The Morningstar View on Tesla

Tesla has a chance to be the world's dominant electric vehicle company but investors must keep the hype in perspective and be aware of the uncertainties for the EV industry

Dave Whiston 31 December, 2020 | 6:08PM
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Tesla

Tesla (TSLA) has a chance to be the dominant electric vehicle company in the long-term. It is a leading autonomous vehicle player as well as a vertically integrated sustainable energy company with energy generation and storage products.

However, we do not see it having mass-market volume this decade. Tesla’s product plans for now do not mean an electric vehicle for every consumer who wants one, because the prices are too high.

The Model X crossover released in late 2015 starts at about $80,000, the Model S sedan’s starting price is $69,420, the Model 3 sedan starts at $37,990, and the Model Y crossover starts at about $50,000. Our $306 fair value estimate puts the shares solidly in 1-star territory.

Tesla is Ramping up Capacity 

Tesla’s gigafactories may become terafactories as the company seeks to expand its cell capacity to 3 terawatt-hours by 2030 from 0.1 terawatt-hour in 2019. A new factory in Shanghai, wholly owned by Tesla, opened in late 2019, Gigafactory Berlin is under construction, as is a Texas plant for the Cybertruck and Y.

Tesla’s global vehicle capacity as of autumn 2020 is about 850,000. The company sold about 368,000 vehicles globally in 2019. But by 2030 or earlier, chief executive Elon Musk targets annual volume of 20 million – about double the size of Toyota and VW Group. We think global mass adoption of pure electric vehicles is still years away, but Tesla is the leader in the space.

Tesla’s mission is to make EVs increasingly more affordable, which means more assembly plants must come online to achieve annual unit delivery volume in the millions. This expansion will cost billions a year in capital spending and research and development and will be necessary even during downturns in the economic cycle.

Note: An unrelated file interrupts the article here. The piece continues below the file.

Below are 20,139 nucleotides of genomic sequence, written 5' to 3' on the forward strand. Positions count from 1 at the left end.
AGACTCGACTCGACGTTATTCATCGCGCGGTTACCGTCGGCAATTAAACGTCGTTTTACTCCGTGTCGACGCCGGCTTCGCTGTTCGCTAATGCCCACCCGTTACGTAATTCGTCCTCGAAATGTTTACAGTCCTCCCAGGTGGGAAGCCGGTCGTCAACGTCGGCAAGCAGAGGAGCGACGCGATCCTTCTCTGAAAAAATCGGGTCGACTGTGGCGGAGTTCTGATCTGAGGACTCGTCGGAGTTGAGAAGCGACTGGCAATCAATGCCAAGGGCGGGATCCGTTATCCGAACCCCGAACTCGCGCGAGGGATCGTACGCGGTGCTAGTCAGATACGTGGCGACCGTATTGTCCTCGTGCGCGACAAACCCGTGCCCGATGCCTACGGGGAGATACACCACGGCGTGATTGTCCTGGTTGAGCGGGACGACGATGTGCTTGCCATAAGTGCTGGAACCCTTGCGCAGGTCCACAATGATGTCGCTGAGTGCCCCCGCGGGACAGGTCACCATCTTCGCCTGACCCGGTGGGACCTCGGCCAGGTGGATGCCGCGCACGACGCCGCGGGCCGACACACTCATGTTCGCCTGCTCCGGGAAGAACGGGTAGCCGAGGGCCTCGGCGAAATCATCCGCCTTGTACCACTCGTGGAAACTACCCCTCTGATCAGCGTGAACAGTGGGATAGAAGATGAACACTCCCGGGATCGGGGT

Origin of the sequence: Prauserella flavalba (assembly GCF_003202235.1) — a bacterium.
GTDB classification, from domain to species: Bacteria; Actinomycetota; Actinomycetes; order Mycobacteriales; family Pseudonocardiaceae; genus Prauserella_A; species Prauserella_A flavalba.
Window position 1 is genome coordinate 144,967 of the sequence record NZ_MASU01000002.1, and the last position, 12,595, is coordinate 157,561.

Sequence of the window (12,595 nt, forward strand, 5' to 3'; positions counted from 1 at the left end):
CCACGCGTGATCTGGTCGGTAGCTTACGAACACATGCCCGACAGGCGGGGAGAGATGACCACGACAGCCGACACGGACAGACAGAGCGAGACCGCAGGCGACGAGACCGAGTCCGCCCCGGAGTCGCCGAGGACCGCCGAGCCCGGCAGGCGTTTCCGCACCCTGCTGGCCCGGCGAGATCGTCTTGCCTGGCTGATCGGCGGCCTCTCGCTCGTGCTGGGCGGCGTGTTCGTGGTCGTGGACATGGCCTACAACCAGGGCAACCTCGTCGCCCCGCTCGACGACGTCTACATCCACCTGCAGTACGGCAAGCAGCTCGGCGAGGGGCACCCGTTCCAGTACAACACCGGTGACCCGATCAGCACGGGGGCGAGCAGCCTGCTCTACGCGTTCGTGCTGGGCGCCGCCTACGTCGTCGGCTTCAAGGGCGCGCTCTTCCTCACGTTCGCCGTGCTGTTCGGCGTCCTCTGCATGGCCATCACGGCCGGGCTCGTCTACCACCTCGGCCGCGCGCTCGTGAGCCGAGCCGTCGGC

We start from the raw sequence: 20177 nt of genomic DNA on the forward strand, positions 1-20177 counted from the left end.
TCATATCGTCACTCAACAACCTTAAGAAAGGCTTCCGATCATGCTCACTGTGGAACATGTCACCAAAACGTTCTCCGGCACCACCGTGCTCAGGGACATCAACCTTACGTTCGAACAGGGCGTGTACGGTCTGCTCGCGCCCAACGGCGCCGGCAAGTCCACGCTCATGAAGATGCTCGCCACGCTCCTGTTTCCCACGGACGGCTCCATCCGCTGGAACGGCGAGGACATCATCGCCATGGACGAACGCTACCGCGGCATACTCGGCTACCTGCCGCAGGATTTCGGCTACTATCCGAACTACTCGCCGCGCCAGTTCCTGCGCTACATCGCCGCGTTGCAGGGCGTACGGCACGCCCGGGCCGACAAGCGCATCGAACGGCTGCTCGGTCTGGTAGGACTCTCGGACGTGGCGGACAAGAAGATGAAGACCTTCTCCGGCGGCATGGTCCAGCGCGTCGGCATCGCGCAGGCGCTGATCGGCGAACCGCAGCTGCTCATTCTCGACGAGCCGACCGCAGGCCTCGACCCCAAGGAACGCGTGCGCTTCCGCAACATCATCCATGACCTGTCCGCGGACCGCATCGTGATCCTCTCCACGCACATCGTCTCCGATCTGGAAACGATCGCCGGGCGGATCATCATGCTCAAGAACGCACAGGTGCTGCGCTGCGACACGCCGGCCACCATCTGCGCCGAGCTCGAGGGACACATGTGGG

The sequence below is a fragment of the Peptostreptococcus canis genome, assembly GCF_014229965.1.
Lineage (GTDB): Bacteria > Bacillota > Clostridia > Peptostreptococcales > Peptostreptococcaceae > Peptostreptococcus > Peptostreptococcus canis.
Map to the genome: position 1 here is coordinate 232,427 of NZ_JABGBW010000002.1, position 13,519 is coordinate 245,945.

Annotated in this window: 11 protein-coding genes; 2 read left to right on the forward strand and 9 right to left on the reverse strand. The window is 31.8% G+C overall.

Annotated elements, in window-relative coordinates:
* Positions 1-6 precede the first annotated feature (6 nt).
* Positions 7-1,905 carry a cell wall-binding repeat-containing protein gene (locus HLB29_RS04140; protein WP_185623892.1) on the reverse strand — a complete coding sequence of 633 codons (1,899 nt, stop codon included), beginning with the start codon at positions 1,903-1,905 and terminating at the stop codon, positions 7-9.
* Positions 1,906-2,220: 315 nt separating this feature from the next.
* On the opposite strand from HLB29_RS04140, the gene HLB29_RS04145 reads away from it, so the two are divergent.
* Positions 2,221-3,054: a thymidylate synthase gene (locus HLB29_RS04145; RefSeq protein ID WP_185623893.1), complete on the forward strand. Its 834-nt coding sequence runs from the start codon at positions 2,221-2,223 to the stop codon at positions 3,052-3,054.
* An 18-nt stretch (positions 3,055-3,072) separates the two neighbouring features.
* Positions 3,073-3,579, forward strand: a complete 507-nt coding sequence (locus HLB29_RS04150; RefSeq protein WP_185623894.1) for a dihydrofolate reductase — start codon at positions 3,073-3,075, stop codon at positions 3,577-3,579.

Tesla has Brand Cachet and Cost Advantages

In October, we upgraded Tesla to a narrow moat rating, a decision which came from two of our five moat sources: intangible assets and cost advantage. Tesla’s brand cachet is not likely to be impaired anytime soon as other automakers move into the battery electric vehicle space because Tesla will likely keep innovating to stay ahead of start-up and established competitors.

We think Musk was very smart to not only design a great-looking car, but also have Tesla right away sell vehicles at a premium price point. We think if Tesla had started with a mass-market vehicle, it probably would have failed, as too few people would have known about the car and would have been willing to pay for the brand.

We also think Tesla benefits from a first-mover advantage in electric vehicles that let it build factories and vehicles from scratch and create processes that legacy automakers will probably find hard to match.

The ability to possibly reduce battery cell costs by 56%, as outlined at the company’s September event, suggests a cost advantage that incumbent automakers could take years to catch or may never catch, as they won’t want to build many new factories from scratch as Tesla is doing. Legacy automakers are gradually transitioning to BEV production from internal combustion, but we expect they will be saddled with legacy internal combustion engine costs and people costs for a long time.

Though long term there’s nothing stopping an internal combustion engine (ICE) company from becoming a BEV-only company and narrowing Tesla’s cost advantage, we see legacy companies as having legacy cost structures around ICE vehicle programs that cannot be eliminated overnight as these programs are needed to keep those companies profitable while also developing BEVs.